Caitlin Taylor: Protecting women against violence an ongoing fight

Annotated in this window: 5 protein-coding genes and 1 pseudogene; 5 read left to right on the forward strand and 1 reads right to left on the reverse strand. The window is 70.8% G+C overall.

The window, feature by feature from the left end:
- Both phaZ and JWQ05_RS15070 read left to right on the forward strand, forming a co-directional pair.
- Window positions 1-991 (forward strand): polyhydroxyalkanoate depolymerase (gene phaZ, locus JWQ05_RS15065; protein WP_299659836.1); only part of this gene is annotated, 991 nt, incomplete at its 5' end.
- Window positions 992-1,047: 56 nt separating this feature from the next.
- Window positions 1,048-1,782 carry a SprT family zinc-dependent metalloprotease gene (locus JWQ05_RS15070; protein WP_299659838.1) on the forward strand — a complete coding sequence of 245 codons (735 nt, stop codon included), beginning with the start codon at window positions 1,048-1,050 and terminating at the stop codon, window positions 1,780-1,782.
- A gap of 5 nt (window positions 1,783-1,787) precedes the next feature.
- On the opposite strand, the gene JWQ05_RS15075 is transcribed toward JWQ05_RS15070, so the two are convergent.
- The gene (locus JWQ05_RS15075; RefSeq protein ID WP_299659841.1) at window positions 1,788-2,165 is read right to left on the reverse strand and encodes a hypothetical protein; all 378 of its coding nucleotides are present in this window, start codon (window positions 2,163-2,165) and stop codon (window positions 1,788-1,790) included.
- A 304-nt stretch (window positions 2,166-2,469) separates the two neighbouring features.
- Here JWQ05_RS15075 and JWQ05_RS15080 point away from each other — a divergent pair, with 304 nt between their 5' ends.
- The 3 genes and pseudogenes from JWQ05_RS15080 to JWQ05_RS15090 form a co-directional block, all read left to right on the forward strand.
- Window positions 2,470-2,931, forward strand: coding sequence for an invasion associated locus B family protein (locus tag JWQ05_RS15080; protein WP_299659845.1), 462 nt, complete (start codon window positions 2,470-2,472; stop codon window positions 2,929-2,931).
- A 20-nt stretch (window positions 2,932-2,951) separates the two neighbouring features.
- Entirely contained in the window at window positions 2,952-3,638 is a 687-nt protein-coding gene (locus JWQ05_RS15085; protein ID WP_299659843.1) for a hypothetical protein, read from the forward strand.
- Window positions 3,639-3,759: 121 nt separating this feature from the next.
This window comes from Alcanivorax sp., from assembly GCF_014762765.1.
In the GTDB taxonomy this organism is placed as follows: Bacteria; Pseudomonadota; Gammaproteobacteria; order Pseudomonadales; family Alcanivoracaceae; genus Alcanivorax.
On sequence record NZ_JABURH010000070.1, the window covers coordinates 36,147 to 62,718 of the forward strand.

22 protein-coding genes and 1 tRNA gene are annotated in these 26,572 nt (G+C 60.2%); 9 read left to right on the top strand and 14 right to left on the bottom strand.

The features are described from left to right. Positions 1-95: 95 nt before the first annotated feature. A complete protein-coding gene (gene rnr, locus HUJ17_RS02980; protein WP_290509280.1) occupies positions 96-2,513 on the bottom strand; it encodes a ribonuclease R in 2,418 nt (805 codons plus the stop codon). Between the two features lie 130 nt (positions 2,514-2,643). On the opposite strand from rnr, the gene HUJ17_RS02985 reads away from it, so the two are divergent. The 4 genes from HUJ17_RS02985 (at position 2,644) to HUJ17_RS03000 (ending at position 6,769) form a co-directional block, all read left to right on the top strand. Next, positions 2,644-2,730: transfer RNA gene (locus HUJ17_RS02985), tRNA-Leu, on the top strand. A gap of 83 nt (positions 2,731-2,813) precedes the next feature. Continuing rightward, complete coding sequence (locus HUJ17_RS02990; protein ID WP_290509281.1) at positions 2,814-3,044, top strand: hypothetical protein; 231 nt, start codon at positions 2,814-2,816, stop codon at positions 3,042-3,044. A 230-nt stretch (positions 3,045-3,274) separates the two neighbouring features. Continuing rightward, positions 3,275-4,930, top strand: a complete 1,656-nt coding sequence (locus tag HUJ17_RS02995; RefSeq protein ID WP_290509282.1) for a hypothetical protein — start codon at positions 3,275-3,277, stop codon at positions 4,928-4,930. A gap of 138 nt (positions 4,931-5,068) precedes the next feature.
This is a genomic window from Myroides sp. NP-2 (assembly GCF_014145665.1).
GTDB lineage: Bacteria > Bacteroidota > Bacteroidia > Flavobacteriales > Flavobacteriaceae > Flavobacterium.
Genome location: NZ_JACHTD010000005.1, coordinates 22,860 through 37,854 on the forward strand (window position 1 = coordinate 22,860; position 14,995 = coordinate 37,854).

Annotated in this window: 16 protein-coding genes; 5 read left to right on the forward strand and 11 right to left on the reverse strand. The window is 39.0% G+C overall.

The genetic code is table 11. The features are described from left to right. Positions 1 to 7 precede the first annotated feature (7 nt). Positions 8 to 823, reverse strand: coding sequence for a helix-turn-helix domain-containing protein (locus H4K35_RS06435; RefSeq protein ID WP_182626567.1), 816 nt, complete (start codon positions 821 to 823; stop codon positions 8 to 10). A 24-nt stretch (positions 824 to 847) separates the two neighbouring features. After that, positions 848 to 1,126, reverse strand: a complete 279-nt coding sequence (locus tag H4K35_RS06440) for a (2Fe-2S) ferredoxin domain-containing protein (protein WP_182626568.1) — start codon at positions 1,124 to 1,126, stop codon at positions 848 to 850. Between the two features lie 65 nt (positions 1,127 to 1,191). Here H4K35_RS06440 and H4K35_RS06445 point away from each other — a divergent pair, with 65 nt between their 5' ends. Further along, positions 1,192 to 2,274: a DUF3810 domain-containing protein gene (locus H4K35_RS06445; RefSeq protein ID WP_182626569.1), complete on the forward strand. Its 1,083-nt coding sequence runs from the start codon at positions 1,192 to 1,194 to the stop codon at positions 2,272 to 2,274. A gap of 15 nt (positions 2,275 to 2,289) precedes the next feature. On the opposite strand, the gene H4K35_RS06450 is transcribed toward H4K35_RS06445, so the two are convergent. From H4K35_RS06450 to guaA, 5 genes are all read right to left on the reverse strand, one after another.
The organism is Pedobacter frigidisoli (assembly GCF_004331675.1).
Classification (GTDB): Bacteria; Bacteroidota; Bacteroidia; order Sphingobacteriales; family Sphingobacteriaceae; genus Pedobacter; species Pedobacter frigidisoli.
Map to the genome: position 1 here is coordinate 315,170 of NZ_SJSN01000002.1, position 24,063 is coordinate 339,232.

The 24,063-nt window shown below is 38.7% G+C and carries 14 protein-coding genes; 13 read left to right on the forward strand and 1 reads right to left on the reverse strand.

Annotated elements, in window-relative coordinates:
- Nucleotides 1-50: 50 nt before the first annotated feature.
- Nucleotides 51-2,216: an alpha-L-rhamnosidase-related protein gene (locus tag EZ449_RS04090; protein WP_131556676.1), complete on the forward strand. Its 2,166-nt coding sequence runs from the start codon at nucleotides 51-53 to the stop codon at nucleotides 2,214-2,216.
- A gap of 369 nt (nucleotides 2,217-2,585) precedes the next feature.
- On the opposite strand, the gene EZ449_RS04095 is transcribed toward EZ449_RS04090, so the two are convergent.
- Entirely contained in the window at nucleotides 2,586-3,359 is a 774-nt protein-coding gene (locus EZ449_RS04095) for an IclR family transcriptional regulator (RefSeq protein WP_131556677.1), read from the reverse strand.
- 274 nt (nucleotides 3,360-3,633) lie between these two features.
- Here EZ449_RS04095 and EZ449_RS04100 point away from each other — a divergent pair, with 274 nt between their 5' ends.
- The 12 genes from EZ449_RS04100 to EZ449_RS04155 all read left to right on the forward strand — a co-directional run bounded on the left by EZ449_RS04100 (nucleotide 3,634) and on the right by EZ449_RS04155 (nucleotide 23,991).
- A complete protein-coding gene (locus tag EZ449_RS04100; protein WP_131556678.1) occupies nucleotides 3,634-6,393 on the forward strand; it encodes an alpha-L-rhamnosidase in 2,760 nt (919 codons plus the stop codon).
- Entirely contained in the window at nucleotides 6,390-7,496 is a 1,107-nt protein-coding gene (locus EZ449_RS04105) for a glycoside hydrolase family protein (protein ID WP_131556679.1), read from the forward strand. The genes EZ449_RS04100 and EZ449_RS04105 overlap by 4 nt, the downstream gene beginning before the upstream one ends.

Even in my brief professional career, I just had one of those “full circle” moments. But not in a good way. I recently read a report detailing two Michigan lawmakers’ efforts to reauthorize the federal Violence Against Women Act (VAWA). The VAWA was signed into law by President Bill Clinton in 1994, providing $1.6 billion toward investigation and prosecution of violent crimes against women. It also called for imposing mandatory restitution on those convicted and established the Office on Violence Against Women within the Department of Justice. In December, U.S. Reps. Debbie Dingell, D-Dearborn, and Brenda Lawrence, D-Southfield, were among a group of women lawmakers who called for reauthorization of the law. The legislation passed in the House last April, but has stalled in the Senate ever since. Usually an issue that transcends partisan politics, there’s been disagreement because Democrats added a number of provisions to the VAWA that would broaden the legislation’s gun restrictions, drawing pushback from the National Rifle Association.